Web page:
Also, I have Comeback Kid, a much smaller novel, getting released around Decemberish…okay I totally made that word up.

Needless to say, not only am I coming out with new material, but different genres, and a lot of books.


For a few reasons.

But the primary reason is this: I’m an indie-author and I better look at myself as an entrepreneur more than an author, and so should you if you’re going this route. What attracted me to being indie is this: I can run my own business and if I succeed, I can reward myself. If I fail, I only have myself to point the finger at.

Also, owning a business (indies are business owners), we need to learn the business, study the market, and drive our product toward the way customers are buying product.

What if they stop buying e-books and go audio, as some charts have implied?

We better have our books out in audio.

What if people like box-sets more with branded covers?

We better be morphing our products into box-sets with branded covers, as I plan on doing if Lord of Columbia makes it. I’m thinking giving each book their own unique identity before creating a box-set and branding them, which I’ll be hiring a graphic designer for rather than buy premade covers, which I’m doing now.

Traditional Author or Indie-Authorpreneur?

See, here’s the score: If you’re traditional, it means someone loved your work so much that they’re going to pay you in royalties to publish it. However, you’re selling your rights, letting them set your prices, they’re choosing the cover, title, and description for you, and everything else.

Though you’re still doing most of the marketing.

As for an indie, you have full control, and it’s like having your own business…it is having your own business. You’re an entrepreneur, which some in the industry call authorpreneur.

So, are you molded for traditional or indie?

Are you an author or an authorpreneur?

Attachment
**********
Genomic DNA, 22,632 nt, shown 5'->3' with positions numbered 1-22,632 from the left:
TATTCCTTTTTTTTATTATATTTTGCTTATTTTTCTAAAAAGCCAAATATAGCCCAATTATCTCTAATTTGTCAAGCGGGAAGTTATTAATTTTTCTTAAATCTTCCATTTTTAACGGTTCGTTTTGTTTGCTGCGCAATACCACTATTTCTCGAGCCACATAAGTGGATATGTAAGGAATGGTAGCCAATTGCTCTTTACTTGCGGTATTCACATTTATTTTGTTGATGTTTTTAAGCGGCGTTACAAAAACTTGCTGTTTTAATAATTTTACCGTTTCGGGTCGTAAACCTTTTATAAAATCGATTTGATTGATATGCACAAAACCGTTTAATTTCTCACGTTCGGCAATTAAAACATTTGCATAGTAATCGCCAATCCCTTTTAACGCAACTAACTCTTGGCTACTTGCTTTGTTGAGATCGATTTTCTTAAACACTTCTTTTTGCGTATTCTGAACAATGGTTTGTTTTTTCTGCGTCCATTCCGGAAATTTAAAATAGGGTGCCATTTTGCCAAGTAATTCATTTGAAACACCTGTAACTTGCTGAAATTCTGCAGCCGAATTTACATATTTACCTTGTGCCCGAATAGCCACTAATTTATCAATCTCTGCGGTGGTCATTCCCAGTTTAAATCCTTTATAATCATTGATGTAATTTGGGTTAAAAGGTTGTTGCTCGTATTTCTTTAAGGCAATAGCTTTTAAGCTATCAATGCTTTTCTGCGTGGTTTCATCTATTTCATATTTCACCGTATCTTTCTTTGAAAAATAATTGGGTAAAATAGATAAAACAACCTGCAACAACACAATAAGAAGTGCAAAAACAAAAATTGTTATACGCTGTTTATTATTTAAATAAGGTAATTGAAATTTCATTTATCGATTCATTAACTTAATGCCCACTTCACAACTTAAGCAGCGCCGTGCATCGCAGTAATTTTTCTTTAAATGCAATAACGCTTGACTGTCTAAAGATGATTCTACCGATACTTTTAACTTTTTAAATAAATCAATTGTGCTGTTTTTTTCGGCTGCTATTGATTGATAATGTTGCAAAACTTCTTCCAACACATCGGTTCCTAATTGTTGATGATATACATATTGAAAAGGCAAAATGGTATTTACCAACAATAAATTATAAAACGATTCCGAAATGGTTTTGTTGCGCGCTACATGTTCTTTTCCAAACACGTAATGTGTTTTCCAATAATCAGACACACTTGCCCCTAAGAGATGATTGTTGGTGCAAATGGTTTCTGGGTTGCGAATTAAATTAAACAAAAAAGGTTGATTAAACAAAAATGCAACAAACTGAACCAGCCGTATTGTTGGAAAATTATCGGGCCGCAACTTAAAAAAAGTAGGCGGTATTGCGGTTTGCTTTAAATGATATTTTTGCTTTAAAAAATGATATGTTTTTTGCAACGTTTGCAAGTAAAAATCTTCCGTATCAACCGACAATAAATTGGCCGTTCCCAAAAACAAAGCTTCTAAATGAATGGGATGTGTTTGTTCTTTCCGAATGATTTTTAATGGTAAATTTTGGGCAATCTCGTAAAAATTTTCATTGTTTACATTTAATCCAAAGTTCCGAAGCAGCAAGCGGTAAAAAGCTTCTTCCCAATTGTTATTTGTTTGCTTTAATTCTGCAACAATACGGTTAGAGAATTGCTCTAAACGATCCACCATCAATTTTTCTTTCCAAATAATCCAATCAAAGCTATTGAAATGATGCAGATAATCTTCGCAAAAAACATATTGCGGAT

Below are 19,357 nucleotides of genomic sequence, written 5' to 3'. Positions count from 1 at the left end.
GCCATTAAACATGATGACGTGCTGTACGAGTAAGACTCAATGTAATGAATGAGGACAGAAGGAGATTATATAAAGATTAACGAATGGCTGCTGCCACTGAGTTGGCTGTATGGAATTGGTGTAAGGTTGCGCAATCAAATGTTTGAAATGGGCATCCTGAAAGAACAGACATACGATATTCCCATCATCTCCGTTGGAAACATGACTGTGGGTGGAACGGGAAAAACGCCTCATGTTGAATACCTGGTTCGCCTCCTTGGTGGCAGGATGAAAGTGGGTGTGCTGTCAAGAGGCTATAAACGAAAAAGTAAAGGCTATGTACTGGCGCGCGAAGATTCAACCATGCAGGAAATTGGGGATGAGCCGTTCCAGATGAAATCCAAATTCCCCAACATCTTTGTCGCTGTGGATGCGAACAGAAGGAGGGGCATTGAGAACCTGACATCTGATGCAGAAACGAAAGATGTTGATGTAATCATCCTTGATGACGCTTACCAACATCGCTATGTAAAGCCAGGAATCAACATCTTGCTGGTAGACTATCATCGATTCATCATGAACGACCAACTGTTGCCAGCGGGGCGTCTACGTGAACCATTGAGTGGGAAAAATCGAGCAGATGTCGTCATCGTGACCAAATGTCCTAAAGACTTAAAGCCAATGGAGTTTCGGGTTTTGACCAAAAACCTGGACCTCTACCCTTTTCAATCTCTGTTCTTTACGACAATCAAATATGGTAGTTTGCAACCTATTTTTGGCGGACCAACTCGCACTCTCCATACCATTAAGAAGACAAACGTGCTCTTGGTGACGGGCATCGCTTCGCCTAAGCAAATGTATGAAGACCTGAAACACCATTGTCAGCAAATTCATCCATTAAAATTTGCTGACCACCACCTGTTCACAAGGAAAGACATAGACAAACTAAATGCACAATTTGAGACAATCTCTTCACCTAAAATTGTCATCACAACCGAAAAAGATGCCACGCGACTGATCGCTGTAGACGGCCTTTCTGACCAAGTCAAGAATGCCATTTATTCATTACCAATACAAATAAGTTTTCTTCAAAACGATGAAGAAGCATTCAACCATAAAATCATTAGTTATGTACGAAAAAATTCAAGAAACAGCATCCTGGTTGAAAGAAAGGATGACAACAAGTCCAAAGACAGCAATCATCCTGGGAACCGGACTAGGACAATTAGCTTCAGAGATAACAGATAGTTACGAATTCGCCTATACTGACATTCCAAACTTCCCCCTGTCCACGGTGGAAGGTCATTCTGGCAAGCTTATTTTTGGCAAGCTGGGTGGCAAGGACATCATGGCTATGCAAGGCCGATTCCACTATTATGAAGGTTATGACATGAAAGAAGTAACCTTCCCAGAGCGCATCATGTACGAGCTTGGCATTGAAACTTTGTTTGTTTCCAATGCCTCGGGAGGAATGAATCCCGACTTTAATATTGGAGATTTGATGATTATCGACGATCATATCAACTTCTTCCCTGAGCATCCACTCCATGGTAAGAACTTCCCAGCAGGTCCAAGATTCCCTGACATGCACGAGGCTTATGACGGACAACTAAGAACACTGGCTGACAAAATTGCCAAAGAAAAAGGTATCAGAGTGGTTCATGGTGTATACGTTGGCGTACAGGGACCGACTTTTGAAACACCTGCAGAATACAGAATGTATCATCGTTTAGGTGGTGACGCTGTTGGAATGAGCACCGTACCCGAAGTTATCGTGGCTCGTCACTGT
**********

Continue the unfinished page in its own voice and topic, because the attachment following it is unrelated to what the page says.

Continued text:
Are you just writing-minded or do you have an entrepreneurial mindset?

This is where my training background comes in, as being a trainer was like me having my own business. I could set my own hours, and train people at my own discretion…that’s until 247 became so corporate they cracked down on us trainers and measured our talent by monthly sales numbers in favor of, oh, I don’t know…. changing lifestyles?

Now, as an indie, sales numbers are of utmost importance. However, I’m not employed by anyone but myself. I have no boss to answer to but me. I can measure my own success in favor of a company measuring success for me, especially at the amount they were paying me.

Again, For me, indie wins out.

But, if you don’t want to worry about cover design, editing, description, title, or any of that, traditional may be the way to go. However, if you’re indie, and you’re successful to have a nice, little budget, you can always outsource much of the work.

I like to keep the writing (obviously) and editing to myself. Many will insist on outsourcing editing, but the Jerry Jenkins Writers’ Guild helped me leave my pride at the door and become a near-perfectionist when it comes to self-editing, something he terms: ferocious self-editing. It’s funny, because when I’m in the library doing my editing, I’ll usually grab one of the Left Behind books he wrote if I get stuck and skim through for an example to make sure I’m editing the same way Jerry would.

What Makes the Writer’s Life a Challenge?

For one, if you’re like me and embarking on your own, you better get used to working without making money early on. Sure, income is going to flow in, slowly at first, heck, perhaps at a snail’s pace at first, but money’s made while you sleep…literally.

Money isn’t made while you’re working, so you can make money while you’re sleeping. You want to make money while you sleep without punching a timeclock? Own a writing/author business.

When Lord of Columbia: Northern Knights is released, the goal is to start working toward a livable income.

Note, I didn’t say the goal is a livable income. That takes time, but start building toward it. When Swords of Destiny comes along, I’m hoping to be partially there. When Book Three comes along, six months from August 1st, I hope to be closing the gap. Meanwhile, Comeback Kid will be in its first stages, too.

It’s all about building slowly.

Remember, the Houston Astros lost 100+ games three years in a row before they built a decent team and eventually won the World Series.

So, if you want to be a full-time writer, something I’ve learned in Year One is to be patient, patient, patient. Make sure that product you’re selling is pristine. Too many writers fail to do this, and now companies like Amazon have noticed and are trying to put a stop to it, as I read an earlier article about them axing less-than-perfect product in the e-book and book market. Good.

Take pride in your product and make it as close to perfect as you can.

I’d like to thank all of my readers for coming across My Freedom Flame, please come back soon.